A few summers ago I heard that the historian David McCullough would be giving the commencement address at a fine-arts college in a small Connecticut town, and, finding myself in the area, I went around to listen. McCullough is my role model for his honorable conduct as a writer, and on this occasion, as always, his values were solid. The graduating class only had 25 young men and women, and it would have been easy for McCullough to give a standard commencement talk, exhorting the young to go forth with high hopes and high ideals and love of country. Of course he didn’t. The code of honor says: Do it right. There’s no free lunch. He had written a talk specifically for those newborn artists–a talk generously furnished with helpful admonitions by great artists of the past. The one that I wrote down was by the American painter Robert Henri: “You should paint like a man coming over the top of the hill singing.”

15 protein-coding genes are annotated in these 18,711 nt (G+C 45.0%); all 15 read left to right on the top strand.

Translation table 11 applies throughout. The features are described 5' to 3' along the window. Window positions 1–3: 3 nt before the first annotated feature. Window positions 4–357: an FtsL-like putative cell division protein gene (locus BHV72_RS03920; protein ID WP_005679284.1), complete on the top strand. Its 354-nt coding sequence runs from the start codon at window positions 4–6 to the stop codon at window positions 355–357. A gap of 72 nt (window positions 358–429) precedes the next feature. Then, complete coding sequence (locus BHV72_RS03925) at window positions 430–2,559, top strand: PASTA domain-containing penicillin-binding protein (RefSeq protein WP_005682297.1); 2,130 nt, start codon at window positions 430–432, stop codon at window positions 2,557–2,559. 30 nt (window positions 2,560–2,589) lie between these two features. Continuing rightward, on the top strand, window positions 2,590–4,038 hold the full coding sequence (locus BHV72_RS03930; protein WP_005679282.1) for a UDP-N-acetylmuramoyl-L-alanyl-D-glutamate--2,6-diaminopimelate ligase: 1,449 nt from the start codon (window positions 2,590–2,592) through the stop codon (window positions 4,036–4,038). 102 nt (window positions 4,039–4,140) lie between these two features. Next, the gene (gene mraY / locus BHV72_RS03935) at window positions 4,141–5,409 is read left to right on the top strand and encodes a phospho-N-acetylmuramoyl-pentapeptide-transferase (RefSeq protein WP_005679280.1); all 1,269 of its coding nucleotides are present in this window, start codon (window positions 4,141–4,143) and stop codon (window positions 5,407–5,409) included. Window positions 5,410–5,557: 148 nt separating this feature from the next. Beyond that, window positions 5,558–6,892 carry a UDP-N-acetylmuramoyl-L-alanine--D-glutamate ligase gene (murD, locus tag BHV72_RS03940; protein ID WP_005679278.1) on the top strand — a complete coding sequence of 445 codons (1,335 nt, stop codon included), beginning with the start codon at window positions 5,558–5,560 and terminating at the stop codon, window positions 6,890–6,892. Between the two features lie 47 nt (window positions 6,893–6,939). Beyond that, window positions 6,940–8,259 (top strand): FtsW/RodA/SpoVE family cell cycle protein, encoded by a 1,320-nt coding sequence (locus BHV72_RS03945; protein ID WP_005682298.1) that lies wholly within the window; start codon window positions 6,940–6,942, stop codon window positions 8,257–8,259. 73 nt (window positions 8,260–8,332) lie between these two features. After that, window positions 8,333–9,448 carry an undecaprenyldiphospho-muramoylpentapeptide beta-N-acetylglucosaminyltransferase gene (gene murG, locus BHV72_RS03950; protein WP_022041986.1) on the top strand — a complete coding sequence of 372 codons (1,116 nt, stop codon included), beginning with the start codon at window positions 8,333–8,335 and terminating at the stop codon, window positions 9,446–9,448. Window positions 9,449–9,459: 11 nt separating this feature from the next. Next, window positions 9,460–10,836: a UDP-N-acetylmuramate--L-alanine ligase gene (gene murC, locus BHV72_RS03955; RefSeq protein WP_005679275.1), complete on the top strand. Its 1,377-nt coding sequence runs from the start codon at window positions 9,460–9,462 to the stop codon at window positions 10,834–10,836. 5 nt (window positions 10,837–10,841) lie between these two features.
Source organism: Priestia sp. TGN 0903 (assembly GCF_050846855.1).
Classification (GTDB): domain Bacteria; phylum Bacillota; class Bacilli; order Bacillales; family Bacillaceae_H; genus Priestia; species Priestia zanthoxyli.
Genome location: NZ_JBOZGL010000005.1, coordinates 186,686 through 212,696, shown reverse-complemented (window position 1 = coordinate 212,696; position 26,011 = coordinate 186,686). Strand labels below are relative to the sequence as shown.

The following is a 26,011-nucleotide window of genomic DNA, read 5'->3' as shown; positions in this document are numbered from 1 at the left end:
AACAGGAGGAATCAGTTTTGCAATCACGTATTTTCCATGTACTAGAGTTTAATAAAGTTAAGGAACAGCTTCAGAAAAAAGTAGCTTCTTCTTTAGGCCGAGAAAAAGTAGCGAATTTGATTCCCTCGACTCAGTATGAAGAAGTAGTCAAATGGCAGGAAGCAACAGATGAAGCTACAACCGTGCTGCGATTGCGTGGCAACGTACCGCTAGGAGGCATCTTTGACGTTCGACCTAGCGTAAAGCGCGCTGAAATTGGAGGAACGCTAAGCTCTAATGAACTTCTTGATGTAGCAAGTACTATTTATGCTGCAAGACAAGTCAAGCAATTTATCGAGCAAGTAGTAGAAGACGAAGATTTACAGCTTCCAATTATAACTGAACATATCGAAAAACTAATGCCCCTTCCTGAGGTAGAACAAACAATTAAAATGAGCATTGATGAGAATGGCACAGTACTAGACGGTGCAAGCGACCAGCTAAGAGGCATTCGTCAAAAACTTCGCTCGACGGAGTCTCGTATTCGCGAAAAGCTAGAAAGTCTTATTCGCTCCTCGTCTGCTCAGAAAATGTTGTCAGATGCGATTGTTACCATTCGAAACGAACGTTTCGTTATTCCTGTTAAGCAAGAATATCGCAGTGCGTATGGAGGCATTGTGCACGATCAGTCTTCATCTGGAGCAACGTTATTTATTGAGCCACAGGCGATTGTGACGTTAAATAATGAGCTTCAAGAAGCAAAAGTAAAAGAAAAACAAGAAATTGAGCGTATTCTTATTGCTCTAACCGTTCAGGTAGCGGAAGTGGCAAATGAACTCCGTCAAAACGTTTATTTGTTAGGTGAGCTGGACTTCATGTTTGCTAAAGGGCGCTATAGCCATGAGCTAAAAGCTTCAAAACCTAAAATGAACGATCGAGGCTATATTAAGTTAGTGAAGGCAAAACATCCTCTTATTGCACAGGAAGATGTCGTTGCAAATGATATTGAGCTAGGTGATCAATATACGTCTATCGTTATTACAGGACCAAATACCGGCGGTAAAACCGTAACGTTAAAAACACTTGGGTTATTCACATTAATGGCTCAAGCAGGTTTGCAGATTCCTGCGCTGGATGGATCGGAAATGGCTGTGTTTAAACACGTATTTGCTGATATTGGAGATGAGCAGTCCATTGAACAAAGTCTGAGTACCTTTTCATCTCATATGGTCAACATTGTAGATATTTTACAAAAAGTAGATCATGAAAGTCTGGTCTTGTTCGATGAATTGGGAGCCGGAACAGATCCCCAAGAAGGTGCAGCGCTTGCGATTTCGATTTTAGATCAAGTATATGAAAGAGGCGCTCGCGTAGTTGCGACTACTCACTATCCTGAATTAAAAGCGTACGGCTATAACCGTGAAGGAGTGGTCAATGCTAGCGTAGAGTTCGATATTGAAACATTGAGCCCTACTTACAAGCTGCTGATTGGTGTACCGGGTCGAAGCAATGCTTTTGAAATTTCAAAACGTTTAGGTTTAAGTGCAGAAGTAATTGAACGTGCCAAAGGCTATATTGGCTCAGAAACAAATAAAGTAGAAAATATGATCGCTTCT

Amen. That’s also how you should write, sing, dance, draw, sculpt, act, play an instrument, take a photograph, design a building, live a life.
- William Zinsser, The American Scholar